Interviews

The Bows and Ties Make Colorful, Sweet Folk Music

Page 2 of 2

They found each other working at a clinic in Hollywood. Gasch describes their creation story, turning to Galvan, "You were like, 'wow, you have a banjo.' And I was like, 'yes, I do,' and you were like, 'we should have dinner.'" When they hung out, Gasch happened to have all her instruments in her car -- and there are a lot of them. "'Let's play a song' turned into 'let's record it and put it on YouTube,' and 'let's do this all the time,'" she explains.

Together, they craft original tunes and give their own flare to cover songs. Gasch points out that they have "really different creative processes. Which actually makes us compatible." She is classically trained, has a degree in piano performance, and she's very organized. Galvan describes herself as, "more of a hippy at heart. I hear more melodies in my head and I can sing it, and Meaghan can play it."

They both are adept at guitar, banjo, ukulele, and they swap out percussive instruments; Gasch also plays the accordion, washboard, and keys. They swap out instruments song-by-song at their shows. "It makes our set list a little tricky!" Galvan says. "We have to really make sure not smack ourselves when we change instruments, and get tangled in cords."

The two are making their way around Wynwood, but also found ease getting shows in Fort Lauderdale. The Bows and Ties played Fourth of July at Gramps, the opening of Pamela Wasabi's store the Kult, and at the opening of the Flagler Community Garden in Fort Lauderdale. In a few weeks, on October 17, they'll kick off the new live music lineup at Wood Tavern, and they plan on playing for haircuts at Junior and Hatter.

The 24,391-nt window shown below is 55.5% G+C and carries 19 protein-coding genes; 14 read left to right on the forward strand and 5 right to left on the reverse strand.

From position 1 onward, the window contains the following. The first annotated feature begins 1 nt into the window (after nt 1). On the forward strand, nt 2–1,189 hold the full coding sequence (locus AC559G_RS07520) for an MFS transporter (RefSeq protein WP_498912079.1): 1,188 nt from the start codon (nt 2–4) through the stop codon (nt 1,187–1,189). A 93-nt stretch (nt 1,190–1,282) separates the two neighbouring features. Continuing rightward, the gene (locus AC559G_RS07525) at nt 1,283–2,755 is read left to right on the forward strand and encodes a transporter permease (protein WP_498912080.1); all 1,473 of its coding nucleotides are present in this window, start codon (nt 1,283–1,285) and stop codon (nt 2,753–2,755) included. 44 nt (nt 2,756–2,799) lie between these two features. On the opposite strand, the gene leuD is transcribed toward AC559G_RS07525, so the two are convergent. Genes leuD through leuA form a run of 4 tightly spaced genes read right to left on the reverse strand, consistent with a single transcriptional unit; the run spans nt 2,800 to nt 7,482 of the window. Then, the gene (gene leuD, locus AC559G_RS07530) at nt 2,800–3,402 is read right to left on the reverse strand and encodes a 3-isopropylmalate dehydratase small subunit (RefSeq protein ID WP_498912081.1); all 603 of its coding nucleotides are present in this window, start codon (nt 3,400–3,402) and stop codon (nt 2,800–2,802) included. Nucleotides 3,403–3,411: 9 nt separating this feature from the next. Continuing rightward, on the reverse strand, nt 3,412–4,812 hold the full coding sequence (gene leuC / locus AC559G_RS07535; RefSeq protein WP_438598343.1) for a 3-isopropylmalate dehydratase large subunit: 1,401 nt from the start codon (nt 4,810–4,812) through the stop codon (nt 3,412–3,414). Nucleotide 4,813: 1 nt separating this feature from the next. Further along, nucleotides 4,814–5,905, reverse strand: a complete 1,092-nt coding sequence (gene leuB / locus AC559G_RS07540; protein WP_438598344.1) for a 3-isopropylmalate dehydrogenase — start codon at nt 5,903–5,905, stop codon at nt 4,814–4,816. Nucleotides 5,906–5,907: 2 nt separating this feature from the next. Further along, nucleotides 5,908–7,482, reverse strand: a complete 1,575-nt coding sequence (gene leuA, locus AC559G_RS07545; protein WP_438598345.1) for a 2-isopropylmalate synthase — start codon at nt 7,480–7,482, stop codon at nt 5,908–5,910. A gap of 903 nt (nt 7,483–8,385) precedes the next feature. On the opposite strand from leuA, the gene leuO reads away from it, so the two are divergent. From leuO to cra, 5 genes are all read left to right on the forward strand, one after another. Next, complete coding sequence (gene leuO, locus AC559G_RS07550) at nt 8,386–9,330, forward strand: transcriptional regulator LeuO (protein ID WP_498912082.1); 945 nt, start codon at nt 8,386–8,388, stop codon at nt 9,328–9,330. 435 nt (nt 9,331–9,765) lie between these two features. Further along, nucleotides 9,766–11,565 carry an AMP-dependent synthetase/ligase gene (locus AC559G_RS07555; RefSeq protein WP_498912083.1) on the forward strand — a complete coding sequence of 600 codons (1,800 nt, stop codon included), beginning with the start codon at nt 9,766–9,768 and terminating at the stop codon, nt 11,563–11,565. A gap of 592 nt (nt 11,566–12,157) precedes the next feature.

KEEP NEW TIMES BROWARD-PALM BEACH FREE... Since we started New Times Broward-Palm Beach, it has been defined as the free, independent voice of South Florida, and we'd like to keep it that way. With local media under siege, it's more important than ever for us to rally support behind funding our local journalism. You can help by participating in our "I Support" program, allowing us to keep offering readers access to our incisive coverage of local news, food and culture with no paywalls.
Liz has her master’s degree in religion from Florida State University. She has since written for publications and outlets such as Miami New Times, Rolling Stone, Pitchfork, Ocean Drive, the Huffington Post, NBC Miami, Time Out Miami, Insomniac, the Daily Dot, and the Atlantic. Liz spent three years as New Times Broward-Palm Beach’s music editor, was the weekend news editor at Inverse, and is currently the managing editor at Tom Tom Magazine.
Contact: Liz Tracy